In this post, I’ll cover how the AUTO_SAMPLE_SIZE algorithm works in Oracle Database 12c and how it affects the accuracy of the statistics being gathered. If you want to learn more of the history prior to Oracle Database 12c, then this post on Oracle Database 11g is a good place to look. I will indicate below where there are differences between Oracle Database 11g and Oracle Database 12c.

It’s not always appreciated that (in general) a large proportion of the time and resource cost required to gather statistics is associated with evaluating the number of distinct values (NDVs) for each column. Calculating NDV using an exact algorithm can be expensive because the database needs to record and sort column values while statistics are being gathered. If the NDV is high, retaining and sorting column values can become resource-intensive, especially if the sort spills to TEMP. Auto sample size instead uses an approximate (but accurate) algorithm to calculate NDV that avoids the need to sort column data or spill to TEMP. In return for this saving, the database can afford to use a full table scan to ensure that the other basic column statistics are accurate.

Similarly, it can be resource-intensive to generate histograms but the Oracle Database mitigates this cost as follows:

  • Frequency and top frequency histograms are created as the database gathers basic column statistics (such as NDV, MIN, MAX) from the full table scan mentioned above. This is new to Oracle Database 12c.
  • If a frequency or top frequency histogram is not feasible, then the database will collect hybrid histograms using a sample of the column data. Top frequency is only feasible when the top 254 values constitute more than 99% of the entire non null column values and frequency is only feasible if NDV is 254 or less.
  • When the user has specified ‘SIZE AUTO’ in the METHOD_OPT clause for automatic histogram creation, the Oracle Database chooses which columns to consider for histogram creation based column usage data that’s gathered by the optimizer. Columns that are not used in WHERE-clause predicates or joins are not considered for histograms.

Both Oracle Database 11g and Oracle Database 12c use the following query to gather basic column statistics (it is a simplified here for illustrative purposes).

SELECT COUNT(c1), MIN(c1), MAX(c1)
FROM  t;

The query reads the table (T) and scans all rows (rather than using a sample). The database also needs to calculate the number of distinct values (NDV) for each column but the query does not use COUNT(DISTINCT c1) and so on, but instead, during execution,  a special statistics gathering row source is injected into the query. The statistics gathering row source uses a one-pass, hash-based distinct algorithm to gather NDV. The algorithm requires a full scan of the data, uses a bounded amount of memory and yields a highly accurate NDV that is nearly identical to a 100 percent sampling (a fact that can be proven mathematically). The statistics gathering row source also gathers the number of rows, number of nulls and average column length. Since a full scan is used, the number of rows, average column length, minimum and maximum values are 100% accurate.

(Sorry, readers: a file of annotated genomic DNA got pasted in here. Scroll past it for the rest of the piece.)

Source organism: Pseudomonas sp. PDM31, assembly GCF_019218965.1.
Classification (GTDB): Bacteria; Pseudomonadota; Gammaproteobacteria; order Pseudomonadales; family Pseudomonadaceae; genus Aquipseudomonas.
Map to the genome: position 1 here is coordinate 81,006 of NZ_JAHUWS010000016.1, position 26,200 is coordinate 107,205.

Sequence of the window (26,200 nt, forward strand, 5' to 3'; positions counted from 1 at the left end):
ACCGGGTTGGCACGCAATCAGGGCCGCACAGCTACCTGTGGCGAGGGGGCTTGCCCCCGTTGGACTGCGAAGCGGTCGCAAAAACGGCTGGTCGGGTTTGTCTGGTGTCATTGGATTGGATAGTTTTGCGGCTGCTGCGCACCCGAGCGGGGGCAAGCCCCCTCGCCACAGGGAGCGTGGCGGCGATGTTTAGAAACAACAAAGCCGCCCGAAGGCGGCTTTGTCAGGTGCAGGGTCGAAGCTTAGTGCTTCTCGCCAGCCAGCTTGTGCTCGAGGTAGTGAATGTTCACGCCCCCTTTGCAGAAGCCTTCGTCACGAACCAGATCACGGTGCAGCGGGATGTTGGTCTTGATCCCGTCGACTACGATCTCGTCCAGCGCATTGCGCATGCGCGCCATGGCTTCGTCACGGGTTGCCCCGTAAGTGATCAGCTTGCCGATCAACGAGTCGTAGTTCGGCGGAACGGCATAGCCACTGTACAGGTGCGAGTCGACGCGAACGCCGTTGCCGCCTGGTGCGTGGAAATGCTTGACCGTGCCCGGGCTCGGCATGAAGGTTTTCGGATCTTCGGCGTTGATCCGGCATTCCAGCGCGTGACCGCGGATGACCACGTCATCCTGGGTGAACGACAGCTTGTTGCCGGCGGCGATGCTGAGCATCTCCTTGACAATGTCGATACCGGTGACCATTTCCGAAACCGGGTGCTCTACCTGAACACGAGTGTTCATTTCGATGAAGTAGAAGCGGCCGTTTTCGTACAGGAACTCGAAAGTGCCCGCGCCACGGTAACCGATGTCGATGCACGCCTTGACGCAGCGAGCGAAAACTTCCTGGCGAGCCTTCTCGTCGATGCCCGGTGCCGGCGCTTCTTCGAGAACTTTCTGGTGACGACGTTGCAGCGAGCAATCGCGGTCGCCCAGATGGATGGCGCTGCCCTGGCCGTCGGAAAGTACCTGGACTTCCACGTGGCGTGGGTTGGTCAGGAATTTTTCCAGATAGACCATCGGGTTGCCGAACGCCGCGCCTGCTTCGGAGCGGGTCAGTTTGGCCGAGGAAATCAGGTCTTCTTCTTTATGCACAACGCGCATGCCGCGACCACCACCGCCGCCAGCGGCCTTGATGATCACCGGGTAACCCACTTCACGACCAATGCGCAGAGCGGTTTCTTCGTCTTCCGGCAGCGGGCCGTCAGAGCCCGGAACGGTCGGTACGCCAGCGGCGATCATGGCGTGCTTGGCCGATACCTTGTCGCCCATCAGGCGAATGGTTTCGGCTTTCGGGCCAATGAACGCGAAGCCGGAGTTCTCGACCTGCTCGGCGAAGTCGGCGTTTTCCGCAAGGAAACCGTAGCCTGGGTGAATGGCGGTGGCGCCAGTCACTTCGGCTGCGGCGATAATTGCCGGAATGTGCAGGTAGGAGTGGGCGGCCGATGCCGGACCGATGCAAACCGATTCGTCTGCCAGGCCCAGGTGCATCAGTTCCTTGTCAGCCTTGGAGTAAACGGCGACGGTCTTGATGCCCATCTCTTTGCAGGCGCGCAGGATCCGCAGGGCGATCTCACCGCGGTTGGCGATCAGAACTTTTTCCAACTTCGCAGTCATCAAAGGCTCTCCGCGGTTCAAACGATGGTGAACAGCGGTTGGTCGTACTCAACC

Effect of auto sample size on histogram gathering

Hybrid histogram gathering is decoupled from basic column statistics gathering and uses a sample of column values. This technique was used in Oracle Database 11g to build height-balanced histograms. More information on this can be found in this blog post. Oracle Database 12c replaced height-balanced histograms with hybrid histograms.

Effect of auto sample size on index stats gathering

AUTO_SAMPLE_SIZE affects how index statistics are gathered. Index statistics gathering is sample-based and it can potentially go through several iterations if the sample contains too few blocks or the sample size was too small to properly gather number of distinct keys (NDKs). The algorithm has not changed since Oracle Database 11g, so I’ve left it to the previous blog to go more detail. There one other thing to note:

At the time of writing, there are some cases where index sampling can lead to NDV mis-estimates for composite indexes. The best work-around is to create a column group on the relevant columns and use gather_table_stats. Alternatively, there is a one-off fix – 27268249. This patch changes the way NDV is calculated for indexes on large tables (and no column group is required). It is available for 12.2.0.1 at the moment, but note that it cannot be backported. As you might guess, it’s significantly slower than index block sampling, but it’s still very fast. At the time of writing, if you find a case where index NDV is causing an issue with a query plan, then the recommended approach is to add a column group rather than attempting to apply this patch.

Summary:

Note that top frequency and hybrid histograms are new to Oracle Database 12c. Oracle Database 11g had frequency and height-balanced histograms only. Hybrid histograms replaced height-balanced histograms.

  1. The auto sample size algorithm uses a full table scan (a 100% sample) to gather basic column statistics.
  2. The cost of a full table scan (verses row sampling) is mitigated by the approximate NDV algorithm, which eliminates the need to sort column data.
  3. The approximate NDV gathered by AUTO_SAMPLE_SIZE is close to the accuracy of a 100% sample.
  4. Other basic column statistics, such as the number of nulls, average column length, minimal and maximal values have an accuracy equivalent to 100% sampling.